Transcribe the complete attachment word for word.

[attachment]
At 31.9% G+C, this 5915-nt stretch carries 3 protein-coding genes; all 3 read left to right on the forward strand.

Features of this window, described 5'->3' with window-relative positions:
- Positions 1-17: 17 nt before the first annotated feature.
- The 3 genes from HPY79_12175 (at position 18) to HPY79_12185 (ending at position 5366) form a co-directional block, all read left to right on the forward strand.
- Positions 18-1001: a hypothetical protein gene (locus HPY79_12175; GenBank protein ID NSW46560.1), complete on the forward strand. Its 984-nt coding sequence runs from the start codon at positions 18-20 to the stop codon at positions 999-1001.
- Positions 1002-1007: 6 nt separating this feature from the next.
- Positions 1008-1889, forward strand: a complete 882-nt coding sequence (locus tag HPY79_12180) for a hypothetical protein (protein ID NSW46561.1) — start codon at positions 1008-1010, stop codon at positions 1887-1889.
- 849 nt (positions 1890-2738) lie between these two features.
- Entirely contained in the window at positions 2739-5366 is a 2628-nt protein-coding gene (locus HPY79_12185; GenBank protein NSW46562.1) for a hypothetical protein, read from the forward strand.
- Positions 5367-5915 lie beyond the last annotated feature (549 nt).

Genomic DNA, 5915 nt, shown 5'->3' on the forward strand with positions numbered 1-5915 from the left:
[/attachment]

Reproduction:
At 31.9% G+C, this 5915-nt stretch carries 3 protein-coding genes; all 3 read left to right on the forward strand.

Features of this window, described 5'->3' with window-relative positions:
- Positions 1-17: 17 nt before the first annotated feature.
- The 3 genes from HPY79_12175 (at position 18) to HPY79_12185 (ending at position 5366) form a co-directional block, all read left to right on the forward strand.
- Positions 18-1001: a hypothetical protein gene (locus HPY79_12175; GenBank protein ID NSW46560.1), complete on the forward strand. Its 984-nt coding sequence runs from the start codon at positions 18-20 to the stop codon at positions 999-1001.
- Positions 1002-1007: 6 nt separating this feature from the next.
- Positions 1008-1889, forward strand: a complete 882-nt coding sequence (locus tag HPY79_12180) for a hypothetical protein (protein ID NSW46561.1) — start codon at positions 1008-1010, stop codon at positions 1887-1889.
- 849 nt (positions 1890-2738) lie between these two features.
- Entirely contained in the window at positions 2739-5366 is a 2628-nt protein-coding gene (locus HPY79_12185; GenBank protein NSW46562.1) for a hypothetical protein, read from the forward strand.
- Positions 5367-5915 lie beyond the last annotated feature (549 nt).

Genomic DNA, 5915 nt, shown 5'->3' on the forward strand with positions numbered 1-5915 from the left: